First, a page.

The hub: Organizing the logistics of the meeting. This is also a complicated business – the hubs need to co-ordinate their activities with each other. Each hub takes a turn at curating the tweeting – every tweeter, irrespective of whether they are a Keynote or Regular Tweeter has to be electronically contacted to see if they are ready to go in their time slot – as a first step. Then a hub member sends out an introductory tweet to announce their presentation. The tweeter then replies to the introductory tweet & to their own subsequent tweets, so that each presentation forms its own thread. So the folks in the hub need to be on top of the action for hours at a time – something that most people might not realize & appreciate… This is why we need multiple hubs – because running this type of meeting is very labor-intensive & would be impossible for a single hub to do alone. So while you are enjoying the conference, spare a thought for the folks manning the current hub – they are working really hard & there are often moments of mad panic when things don’t quite go to plan – a Keynote Tweeter might suddenly encounter a problem or someone who is due to start presenting is not online…
Accessing the Twitter conference feed. The #OHBMx hashtag links the entire conference together. One can zone in on the hashtag & then view what is going on in the conference as a continuous feed. This includes seeing what types of questions the presenter gets & who is asking them. One way I personally prefer to do this is to use the app called Tweetdeck [see https://help.twitter.com/en/using-twitter/how-to-use-tweetdeck]. Tweetdeck allows you to focus in on a particular set of activities on Twitter in a way the regular Twitter app does not. You can set it up so that you can follow only what is going on in the conference [via the hashtag]. This is pretty easy to do – the help webpages are decent. There may well be other Apps that people find useful. Tweetdeck is one I am familiar with & like – hence my plug of it here. What ever you decide to use – do practice a bit with the App you plan to use beforehand – that way you won’t miss the science because of a technical issue.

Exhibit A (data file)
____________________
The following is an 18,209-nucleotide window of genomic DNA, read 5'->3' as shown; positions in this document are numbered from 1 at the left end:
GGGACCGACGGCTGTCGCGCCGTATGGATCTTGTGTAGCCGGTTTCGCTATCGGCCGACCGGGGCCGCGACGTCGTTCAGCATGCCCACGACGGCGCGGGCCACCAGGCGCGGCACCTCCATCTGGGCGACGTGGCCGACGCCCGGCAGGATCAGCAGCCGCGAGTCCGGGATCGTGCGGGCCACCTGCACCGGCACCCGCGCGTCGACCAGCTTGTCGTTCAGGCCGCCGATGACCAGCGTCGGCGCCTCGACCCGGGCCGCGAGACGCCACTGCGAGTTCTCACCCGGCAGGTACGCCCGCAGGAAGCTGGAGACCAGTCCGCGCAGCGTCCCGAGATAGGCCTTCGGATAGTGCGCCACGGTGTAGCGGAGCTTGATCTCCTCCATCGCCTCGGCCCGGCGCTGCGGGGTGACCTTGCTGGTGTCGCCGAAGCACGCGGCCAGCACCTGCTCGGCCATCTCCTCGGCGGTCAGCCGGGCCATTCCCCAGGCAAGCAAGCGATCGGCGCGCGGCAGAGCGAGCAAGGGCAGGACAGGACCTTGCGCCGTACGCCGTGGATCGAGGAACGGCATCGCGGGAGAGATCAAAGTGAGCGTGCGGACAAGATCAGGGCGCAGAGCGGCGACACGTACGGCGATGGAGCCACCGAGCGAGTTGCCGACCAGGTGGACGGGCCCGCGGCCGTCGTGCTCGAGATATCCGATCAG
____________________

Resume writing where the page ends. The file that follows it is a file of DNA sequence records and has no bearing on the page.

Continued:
In the lead up to the OHBMx this week, if I have some time I will try to put out another blog post with a beginners guide to Twitter, so that others who have not yet joined the Twitter Science community can also come online & join us. I will try & post links that people who are new to the medium might find useful to check out.
So, in the meantime, stay well everyone! Difficult times ahead for us in the world with Corona virus on the loose. Don’t let it getcha – don’t touch your face, wash your hands a lot & practice social isolation. The idea is to ‘flatten the curve’ – let’s slow it’s spread so that people who need hospital bed can actually get one. It is not rocket science, but it is common sense that is grounded in science. We seem to have forgotten why we got rid of the bubonic plague & communicable diseases like that in this really weird period in our 21st century… If there is a silver lining on this cloud: as we socially isolate, we will at least be able to enjoy OHBMx !
In the meantime: enjoy this image of Spring – it is almost here for us in the Northern hemisphere! It is a picture of a Red Shouldered Hawk baby reposing in its nest in our yard last spring. Linda Smith took the picture below with her 400 mm lens. My 300 mm one could not hold a candle to it!